Little and Large, One for Stephen Hawking

Some nights, I stand gazing straight up into the sky in Kailua, and I realize there is nothing at all between me and the edge of the universe. That’s right. I’m suspended by an invisible force, anchored only by my soles, to an infinitesimal, insignificant speck of rock, over an essentially bottomless well of darkness, and I feel fine. No, really.

Physicists say the universe is 13.7 billion light years old, or that’s as far as we can see. That’s a big number, but those billions are light years, the distance light travels in a year, and light travels 186,282 miles per second, and since a year usually contains 31,536,000 seconds, light travels--I think it’s safe to say--a long way. Such huge numbers (671,000,000 miles an hour!) are beyond my comprehension, but I’ve still tried to get a grip on space.

Once, Veronica and I sat down to calculate how large the sunny, little circle of our solar system is. We started with one astronomical unit and airline travel. In the last thirty years, we’ve flown long distances between Asia and America, and all those flights hurled us through the blue at 600 miles per hour. Even a flight from Honolulu to LAX, a distance of 2,558 miles, takes five hours, although to passengers racked in uncomfortable seats, the flights seem longer.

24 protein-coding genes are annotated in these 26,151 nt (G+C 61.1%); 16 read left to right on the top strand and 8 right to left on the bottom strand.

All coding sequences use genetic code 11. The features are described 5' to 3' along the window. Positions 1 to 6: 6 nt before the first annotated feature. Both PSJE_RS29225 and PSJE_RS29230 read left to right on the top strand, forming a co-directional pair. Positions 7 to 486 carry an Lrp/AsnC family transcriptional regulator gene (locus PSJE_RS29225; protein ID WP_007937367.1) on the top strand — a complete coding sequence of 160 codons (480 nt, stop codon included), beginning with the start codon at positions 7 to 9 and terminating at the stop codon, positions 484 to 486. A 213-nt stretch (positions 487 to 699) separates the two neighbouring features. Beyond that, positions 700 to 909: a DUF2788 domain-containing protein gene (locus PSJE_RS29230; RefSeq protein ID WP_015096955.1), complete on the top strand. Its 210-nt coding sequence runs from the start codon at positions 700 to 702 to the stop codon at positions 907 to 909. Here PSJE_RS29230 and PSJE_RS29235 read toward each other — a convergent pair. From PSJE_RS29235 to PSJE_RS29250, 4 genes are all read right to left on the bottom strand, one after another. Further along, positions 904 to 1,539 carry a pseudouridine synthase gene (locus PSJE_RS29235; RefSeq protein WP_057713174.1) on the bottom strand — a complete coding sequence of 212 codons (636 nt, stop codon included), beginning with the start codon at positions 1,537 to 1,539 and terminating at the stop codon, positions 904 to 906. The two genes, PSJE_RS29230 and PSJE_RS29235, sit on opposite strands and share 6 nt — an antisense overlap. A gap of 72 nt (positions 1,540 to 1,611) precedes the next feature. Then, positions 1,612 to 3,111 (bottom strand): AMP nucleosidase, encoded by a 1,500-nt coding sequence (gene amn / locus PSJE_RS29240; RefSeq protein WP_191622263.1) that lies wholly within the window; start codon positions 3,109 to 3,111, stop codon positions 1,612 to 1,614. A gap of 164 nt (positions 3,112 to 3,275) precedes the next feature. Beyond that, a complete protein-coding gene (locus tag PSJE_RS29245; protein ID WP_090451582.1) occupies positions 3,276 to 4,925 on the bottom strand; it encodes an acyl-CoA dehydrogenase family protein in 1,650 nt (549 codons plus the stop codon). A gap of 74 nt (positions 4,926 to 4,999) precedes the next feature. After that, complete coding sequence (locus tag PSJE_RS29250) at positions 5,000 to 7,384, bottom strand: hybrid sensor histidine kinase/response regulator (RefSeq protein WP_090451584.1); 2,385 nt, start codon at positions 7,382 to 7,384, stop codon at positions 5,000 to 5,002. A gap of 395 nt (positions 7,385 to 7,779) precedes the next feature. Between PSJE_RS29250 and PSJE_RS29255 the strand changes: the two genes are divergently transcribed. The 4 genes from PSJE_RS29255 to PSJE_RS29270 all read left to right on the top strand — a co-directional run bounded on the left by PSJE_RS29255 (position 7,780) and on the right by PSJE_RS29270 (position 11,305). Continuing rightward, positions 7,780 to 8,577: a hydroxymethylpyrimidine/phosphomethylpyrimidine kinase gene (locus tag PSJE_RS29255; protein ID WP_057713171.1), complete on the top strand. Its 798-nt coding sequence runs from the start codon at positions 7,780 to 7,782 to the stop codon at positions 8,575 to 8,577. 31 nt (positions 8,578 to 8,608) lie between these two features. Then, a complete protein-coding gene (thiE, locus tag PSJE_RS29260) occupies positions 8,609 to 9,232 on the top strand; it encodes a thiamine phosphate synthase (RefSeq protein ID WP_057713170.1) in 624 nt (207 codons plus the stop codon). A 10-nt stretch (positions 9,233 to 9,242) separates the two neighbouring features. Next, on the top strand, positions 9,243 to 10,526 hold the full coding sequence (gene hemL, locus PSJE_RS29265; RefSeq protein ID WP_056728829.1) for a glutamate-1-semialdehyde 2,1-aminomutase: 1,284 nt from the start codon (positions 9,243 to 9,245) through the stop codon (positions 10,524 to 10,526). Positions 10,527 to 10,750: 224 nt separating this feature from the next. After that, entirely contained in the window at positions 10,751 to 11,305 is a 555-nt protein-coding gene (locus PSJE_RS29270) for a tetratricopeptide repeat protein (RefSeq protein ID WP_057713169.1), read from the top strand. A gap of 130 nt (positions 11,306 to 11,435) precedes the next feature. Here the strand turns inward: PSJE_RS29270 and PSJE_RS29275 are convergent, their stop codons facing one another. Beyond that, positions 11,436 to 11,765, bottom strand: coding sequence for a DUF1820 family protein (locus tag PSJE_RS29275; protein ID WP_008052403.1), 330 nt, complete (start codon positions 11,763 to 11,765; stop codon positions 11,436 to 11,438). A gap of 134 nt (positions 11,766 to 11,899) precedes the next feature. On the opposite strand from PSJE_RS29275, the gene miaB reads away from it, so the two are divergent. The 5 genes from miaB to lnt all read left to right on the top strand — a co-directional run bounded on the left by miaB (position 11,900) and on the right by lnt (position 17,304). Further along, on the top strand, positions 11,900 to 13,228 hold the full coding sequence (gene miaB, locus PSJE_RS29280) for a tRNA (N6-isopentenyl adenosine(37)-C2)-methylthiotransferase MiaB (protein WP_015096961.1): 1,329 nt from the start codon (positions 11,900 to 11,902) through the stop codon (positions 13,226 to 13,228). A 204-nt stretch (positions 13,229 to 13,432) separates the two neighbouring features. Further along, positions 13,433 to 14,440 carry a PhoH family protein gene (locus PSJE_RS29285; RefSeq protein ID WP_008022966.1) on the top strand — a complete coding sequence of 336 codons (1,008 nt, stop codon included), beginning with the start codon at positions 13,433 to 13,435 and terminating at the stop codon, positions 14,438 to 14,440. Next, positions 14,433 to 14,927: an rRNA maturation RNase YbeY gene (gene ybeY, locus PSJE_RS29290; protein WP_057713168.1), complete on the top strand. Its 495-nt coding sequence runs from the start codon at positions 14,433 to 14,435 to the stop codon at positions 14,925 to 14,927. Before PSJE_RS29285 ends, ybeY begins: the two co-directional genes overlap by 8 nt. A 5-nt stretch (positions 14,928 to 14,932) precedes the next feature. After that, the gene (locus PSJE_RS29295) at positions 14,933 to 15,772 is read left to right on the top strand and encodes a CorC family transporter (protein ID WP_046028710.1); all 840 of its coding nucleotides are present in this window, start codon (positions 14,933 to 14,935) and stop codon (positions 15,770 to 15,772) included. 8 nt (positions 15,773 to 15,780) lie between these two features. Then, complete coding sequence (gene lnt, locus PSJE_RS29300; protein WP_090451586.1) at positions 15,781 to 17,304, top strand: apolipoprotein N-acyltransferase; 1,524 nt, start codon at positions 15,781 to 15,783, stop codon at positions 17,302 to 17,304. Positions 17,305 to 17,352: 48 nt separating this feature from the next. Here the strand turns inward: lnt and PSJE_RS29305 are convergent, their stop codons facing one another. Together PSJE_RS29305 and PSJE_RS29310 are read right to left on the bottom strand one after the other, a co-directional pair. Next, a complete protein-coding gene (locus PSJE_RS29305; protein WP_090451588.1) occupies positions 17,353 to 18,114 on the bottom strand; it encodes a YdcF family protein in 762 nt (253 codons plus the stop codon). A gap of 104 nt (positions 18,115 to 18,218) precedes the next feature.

Veronica and I knew the sun is 92.9 million miles from the sun and divided the distance by the familiar 600 mph. Through long division, we were astonished to discover that a flight from Earth to the Sun at 600 mph would take more than seventeen and a half years. There is not enough Lee Child, Stephen King, Dean Koontz, and Robert B. Parker in print to fill all those hours.

And, yes, if humans could travel faster, we could cover more distance in less time, but remember that the fastest-moving human objects in the universe are Voyagers I and II, both traveling about 38,000 miles per hour, and both just left the solar system. Unlike light, Voyagers crawl. Slowly.

We concluded space is big, and from this Pi Day forward, we celebrate that in all of this slightly-less-than-infinite space, we were lucky enough to share a planet with Stephen Hawking. Thanks, Stephen, your vision was large enough to include us all. We’ll never see you again. We’ll miss you for as long as we last.

Eric Shaffer